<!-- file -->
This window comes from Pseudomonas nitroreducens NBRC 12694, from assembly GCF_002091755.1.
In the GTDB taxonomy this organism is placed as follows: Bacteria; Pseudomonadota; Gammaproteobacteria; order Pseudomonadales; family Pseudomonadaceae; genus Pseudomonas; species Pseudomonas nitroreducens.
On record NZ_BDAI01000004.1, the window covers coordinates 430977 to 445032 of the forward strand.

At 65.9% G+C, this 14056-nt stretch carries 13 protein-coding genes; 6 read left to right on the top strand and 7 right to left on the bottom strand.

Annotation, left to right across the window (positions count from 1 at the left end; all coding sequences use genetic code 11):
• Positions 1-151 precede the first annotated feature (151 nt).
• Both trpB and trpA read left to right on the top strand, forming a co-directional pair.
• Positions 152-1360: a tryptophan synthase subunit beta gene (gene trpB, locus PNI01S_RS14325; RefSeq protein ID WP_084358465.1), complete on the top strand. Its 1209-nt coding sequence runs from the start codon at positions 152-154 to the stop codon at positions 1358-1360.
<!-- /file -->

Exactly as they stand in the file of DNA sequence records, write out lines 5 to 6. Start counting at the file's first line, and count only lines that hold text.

Annotation, left to right across the window (positions count from 1 at the left end; all coding sequences use genetic code 11):
• Positions 1-151 precede the first annotated feature (151 nt).